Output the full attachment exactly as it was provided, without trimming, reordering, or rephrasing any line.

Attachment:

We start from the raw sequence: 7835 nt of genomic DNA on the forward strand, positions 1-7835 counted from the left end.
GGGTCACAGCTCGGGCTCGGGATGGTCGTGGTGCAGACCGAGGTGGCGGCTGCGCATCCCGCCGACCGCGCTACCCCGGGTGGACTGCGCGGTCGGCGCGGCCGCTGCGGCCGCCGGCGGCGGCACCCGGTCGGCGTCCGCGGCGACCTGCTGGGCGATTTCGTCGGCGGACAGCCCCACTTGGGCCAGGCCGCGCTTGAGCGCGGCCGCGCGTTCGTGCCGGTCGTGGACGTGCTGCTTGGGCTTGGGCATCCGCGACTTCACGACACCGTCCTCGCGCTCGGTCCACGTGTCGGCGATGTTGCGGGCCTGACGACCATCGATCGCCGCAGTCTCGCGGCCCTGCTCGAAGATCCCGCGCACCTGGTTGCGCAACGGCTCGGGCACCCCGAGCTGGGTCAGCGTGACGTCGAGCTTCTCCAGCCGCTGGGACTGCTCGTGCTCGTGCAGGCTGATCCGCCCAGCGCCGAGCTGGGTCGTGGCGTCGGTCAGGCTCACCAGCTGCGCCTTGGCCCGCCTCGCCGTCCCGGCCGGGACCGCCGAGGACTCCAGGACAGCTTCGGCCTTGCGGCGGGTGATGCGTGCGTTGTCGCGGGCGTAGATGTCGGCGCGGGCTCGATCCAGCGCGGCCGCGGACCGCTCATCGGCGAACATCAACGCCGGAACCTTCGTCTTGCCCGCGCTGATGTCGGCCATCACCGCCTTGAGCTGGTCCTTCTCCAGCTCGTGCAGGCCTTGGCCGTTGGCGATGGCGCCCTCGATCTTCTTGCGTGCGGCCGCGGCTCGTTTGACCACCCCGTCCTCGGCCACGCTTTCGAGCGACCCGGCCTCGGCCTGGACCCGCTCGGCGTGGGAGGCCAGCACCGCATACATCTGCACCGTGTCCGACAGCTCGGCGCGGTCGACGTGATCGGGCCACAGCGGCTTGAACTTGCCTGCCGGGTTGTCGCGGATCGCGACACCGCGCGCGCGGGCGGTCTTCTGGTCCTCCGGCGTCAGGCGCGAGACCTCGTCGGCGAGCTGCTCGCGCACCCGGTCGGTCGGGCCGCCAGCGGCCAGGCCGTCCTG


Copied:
We start from the raw sequence: 7835 nt of genomic DNA on the forward strand, positions 1-7835 counted from the left end.
GGGTCACAGCTCGGGCTCGGGATGGTCGTGGTGCAGACCGAGGTGGCGGCTGCGCATCCCGCCGACCGCGCTACCCCGGGTGGACTGCGCGGTCGGCGCGGCCGCTGCGGCCGCCGGCGGCGGCACCCGGTCGGCGTCCGCGGCGACCTGCTGGGCGATTTCGTCGGCGGACAGCCCCACTTGGGCCAGGCCGCGCTTGAGCGCGGCCGCGCGTTCGTGCCGGTCGTGGACGTGCTGCTTGGGCTTGGGCATCCGCGACTTCACGACACCGTCCTCGCGCTCGGTCCACGTGTCGGCGATGTTGCGGGCCTGACGACCATCGATCGCCGCAGTCTCGCGGCCCTGCTCGAAGATCCCGCGCACCTGGTTGCGCAACGGCTCGGGCACCCCGAGCTGGGTCAGCGTGACGTCGAGCTTCTCCAGCCGCTGGGACTGCTCGTGCTCGTGCAGGCTGATCCGCCCAGCGCCGAGCTGGGTCGTGGCGTCGGTCAGGCTCACCAGCTGCGCCTTGGCCCGCCTCGCCGTCCCGGCCGGGACCGCCGAGGACTCCAGGACAGCTTCGGCCTTGCGGCGGGTGATGCGTGCGTTGTCGCGGGCGTAGATGTCGGCGCGGGCTCGATCCAGCGCGGCCGCGGACCGCTCATCGGCGAACATCAACGCCGGAACCTTCGTCTTGCCCGCGCTGATGTCGGCCATCACCGCCTTGAGCTGGTCCTTCTCCAGCTCGTGCAGGCCTTGGCCGTTGGCGATGGCGCCCTCGATCTTCTTGCGTGCGGCCGCGGCTCGTTTGACCACCCCGTCCTCGGCCACGCTTTCGAGCGACCCGGCCTCGGCCTGGACCCGCTCGGCGTGGGAGGCCAGCACCGCATACATCTGCACCGTGTCCGACAGCTCGGCGCGGTCGACGTGATCGGGCCACAGCGGCTTGAACTTGCCTGCCGGGTTGTCGCGGATCGCGACACCGCGCGCGCGGGCGGTCTTCTGGTCCTCCGGCGTCAGGCGCGAGACCTCGTCGGCGAGCTGCTCGCGCACCCGGTCGGTCGGGCCGCCAGCGGCCAGGCCGTCCTG